Innovative Request for Qualification - Rethinking public spaces, deadline: Midnight, June 12
Montréal’s Bureau du design is launching an innovative request for qualification in order to create a pool of multidisciplinary teams that consist of professionals in all fields of design and architecture; established in Montréal; and have the capacity, experience, and skills to design and carry out temporary urban development projects, in particular on commercial streets.
This process is not linked to any specific project because, given the COVID-19 pandemic, the lifting of the lockdown, the summer season, and the resumption of business activities, the many challenges related to health and social distancing measures require creative and innovative solutions to rearrange numerous public spaces. Selecting a group of qualified and competent bidders will thus allow the city to be more agile in awarding professional service contracts by mutual agreement (below the threshold for public tenders).
In this way, boroughs and city departments as well as the Sociétés de développement commercial will be able to call on pre-qualified teams to design and implement measures that address their issues, such as modified routes and user mobility, safe boarding and disembarking of public transit users, waiting lines for businesses, outdoor sales and consumption areas, functional and technical pickup and delivery spaces, rest areas and street furniture (e.g., washrooms, benches, no-contact garbage receptacles).
Given the experimental nature of the temporary development projects both currently underway and to come, it is important to make good use of a range or high-performance solutions that can be deployed throughout the city while developing a collective intelligence as a UNESCO City of Design.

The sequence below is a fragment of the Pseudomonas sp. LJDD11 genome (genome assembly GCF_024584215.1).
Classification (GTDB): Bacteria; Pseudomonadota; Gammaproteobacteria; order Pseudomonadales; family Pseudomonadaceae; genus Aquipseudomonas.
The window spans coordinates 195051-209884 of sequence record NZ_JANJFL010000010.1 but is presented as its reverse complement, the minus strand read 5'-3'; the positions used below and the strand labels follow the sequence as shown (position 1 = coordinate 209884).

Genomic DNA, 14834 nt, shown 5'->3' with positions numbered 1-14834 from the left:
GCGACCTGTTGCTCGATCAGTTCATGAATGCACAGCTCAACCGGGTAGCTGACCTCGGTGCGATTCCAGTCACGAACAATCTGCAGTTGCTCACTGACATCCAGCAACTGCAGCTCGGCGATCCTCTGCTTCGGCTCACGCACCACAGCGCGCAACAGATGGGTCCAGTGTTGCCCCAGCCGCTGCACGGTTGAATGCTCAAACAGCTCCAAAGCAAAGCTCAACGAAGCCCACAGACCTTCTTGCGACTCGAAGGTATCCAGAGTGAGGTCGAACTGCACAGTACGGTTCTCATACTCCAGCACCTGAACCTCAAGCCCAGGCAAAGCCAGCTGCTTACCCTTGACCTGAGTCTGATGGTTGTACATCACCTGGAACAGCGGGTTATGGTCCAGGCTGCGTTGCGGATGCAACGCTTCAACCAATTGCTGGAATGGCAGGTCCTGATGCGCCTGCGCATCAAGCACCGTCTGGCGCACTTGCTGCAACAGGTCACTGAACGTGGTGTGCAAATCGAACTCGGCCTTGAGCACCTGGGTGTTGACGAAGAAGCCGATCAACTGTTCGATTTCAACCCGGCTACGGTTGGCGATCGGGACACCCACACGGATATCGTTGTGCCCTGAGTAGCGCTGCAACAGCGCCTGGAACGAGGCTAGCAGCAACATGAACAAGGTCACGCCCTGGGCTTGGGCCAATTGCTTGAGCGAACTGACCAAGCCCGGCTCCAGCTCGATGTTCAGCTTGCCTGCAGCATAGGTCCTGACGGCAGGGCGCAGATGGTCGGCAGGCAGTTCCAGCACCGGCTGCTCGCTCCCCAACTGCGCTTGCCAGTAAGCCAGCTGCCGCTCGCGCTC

An innovative and inclusive process
This process fosters the awarding of municipal contracts to Montréal designers and architects, including those of the next generation, and gets them involved in the economic recovery of Montréal, UNESCO City of Design. This is a tangible example of the principles set out in the Montréal 2030 Agenda for Quality and Exemplarity in Design and Architecture, which focuses on creativity, innovation, and sustainability by making designers and architects allies in Montréal’s green and social transition during the COVID-19 crisis.
Pre-qualified teams may be invited to a remote interview by a contracting city borough or department following a random draw. They must then be able to demonstrate their ability to rethink the public space and share their motivations and thoughts on the issues involved with redeveloping arteries, whatever their foreseen configuration (pedestrians, the existence of health corridors, creating safe active transportation lanes (SATL), etc.) may be.
This pool may be renewed in 6 to 12 months from now.The Bureau du design will publish a list of pre-qualified teams as well as the results of all draws carried out as part of this request for qualifications, along with the names of the contracted teams.
Use the online form to take part in the request for qualification or for more information (French only). The document below shows the content of the online form but canot be used to take part in the RQ.